EVERYONE KNOWS what soil is, but in agriculture, we pay close attention to our soils to best protect them, so the land can, in turn, help grow larger yields. Though it may not seem so to us, soil is a very thin layer on the Earth’s surface, and it’s easily lost.
SOIL AND LAND MANAGEMENT
Knowing the details of your soil is key in getting the most out of the land, whether you’re raising a crop or growing forages for livestock. Other soil features to explore include the soil’s pH, the nutrients it has and those it lacks, the organisms in the soil, and more. The U.S. Department of Agriculture’s Natural Resources Conservation Service (NRCS), Florida Division, is a great resource for those looking to increase their soil knowledge.
IFAS Extension Services are another resource. For instance, they released cool-season forage variety recommendations, and many depend upon your local soil. Cool-season forages need moisture in the soil. If the land is not irrigated, they recommend conserved forages or supplements for livestock. Another point is that small grains are more drought-tolerant than rye grass, as are vetch and winter pea. Knowing your soil’s moisture content is key in choosing a cool-season forage.
CENTRAL FLORIDA’S SOIL
There are a number of different soil types in Florida, but most of Central Florida consists of sandhill karst terrain, and the typical soils are made up of sand, clay, and organic deposits. Features of the soil include permeability and good aeration, rapid drainage, and rich organic material. In short, it’s good for agriculture but requires consistent irrigation.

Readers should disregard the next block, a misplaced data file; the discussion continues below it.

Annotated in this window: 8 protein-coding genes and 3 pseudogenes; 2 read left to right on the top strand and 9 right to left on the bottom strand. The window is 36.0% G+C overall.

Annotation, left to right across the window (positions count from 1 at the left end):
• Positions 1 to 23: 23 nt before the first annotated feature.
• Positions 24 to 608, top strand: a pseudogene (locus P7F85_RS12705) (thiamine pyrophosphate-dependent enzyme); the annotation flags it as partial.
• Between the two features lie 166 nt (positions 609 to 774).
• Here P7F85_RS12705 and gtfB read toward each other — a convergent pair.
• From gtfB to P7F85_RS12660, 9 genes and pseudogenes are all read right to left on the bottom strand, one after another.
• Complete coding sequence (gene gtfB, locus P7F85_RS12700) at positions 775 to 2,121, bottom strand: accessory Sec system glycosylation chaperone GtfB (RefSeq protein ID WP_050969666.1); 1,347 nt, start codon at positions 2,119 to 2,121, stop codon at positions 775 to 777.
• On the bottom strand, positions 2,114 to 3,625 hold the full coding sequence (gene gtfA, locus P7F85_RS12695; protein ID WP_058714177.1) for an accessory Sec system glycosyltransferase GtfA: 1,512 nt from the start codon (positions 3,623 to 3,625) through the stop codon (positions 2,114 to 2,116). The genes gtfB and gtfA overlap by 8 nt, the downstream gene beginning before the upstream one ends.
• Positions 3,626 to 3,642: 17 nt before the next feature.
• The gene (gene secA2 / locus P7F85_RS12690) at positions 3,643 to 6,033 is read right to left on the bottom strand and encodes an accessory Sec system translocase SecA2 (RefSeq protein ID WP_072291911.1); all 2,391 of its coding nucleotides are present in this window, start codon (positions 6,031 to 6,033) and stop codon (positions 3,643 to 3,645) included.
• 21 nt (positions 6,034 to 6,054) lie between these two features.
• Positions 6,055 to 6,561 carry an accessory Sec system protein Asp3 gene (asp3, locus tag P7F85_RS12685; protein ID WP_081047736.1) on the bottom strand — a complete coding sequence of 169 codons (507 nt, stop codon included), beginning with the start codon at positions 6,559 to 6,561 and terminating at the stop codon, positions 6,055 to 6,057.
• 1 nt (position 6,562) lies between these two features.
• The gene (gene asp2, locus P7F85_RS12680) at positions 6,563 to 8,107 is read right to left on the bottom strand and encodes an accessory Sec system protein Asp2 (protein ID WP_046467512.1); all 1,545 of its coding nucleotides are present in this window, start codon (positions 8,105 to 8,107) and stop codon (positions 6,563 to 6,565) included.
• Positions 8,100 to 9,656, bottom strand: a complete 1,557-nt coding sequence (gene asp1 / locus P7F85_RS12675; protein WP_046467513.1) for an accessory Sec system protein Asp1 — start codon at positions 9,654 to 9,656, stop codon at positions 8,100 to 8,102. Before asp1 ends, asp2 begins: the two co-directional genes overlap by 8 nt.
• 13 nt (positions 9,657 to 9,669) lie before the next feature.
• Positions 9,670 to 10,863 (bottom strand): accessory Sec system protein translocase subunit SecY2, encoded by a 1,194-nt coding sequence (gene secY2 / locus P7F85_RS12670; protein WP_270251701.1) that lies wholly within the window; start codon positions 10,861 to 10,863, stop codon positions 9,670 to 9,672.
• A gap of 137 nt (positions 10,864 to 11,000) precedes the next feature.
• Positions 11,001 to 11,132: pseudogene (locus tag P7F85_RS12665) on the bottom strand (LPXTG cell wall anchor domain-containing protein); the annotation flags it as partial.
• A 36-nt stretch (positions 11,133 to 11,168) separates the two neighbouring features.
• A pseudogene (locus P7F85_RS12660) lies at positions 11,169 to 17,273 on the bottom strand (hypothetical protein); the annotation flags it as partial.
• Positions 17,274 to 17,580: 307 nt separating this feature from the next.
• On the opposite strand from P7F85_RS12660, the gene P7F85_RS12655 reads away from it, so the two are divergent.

Whether you’re a rancher raising cattle for beef or a vegetable grower, soil and the management of it, is a vital part of your sustainable agriculture operation, and utilizing the resources available will help you along the way.
This column is sponsored by AgAmerica Lending.
column by DONALD HARDEN
BIO: Donald Harden, the Relationship Manager for AgAmerica Lending, grew up in the cattle and citrus business, managing a family ranch of several thousand cattle and horses. He has more than 30 years of experience in the real estate business, and more than 20 years specializing in agricultural sales. Don has owned and operated farm and ranch supply stores, machinery auction companies, and farms. He has served as a director and on the board of the Cattlemen’s Association, as the manufacturer’s representative for ag equipment companies, and as a beef cattle specialist for a national feed company. Don has traveled across the U.S. as a sales rep, conducting seminars and fostering long-lasting business relationships. Don enjoys his work at AgAmerica, as he has never met a stranger. For more information, visit www.AgAmerica.com.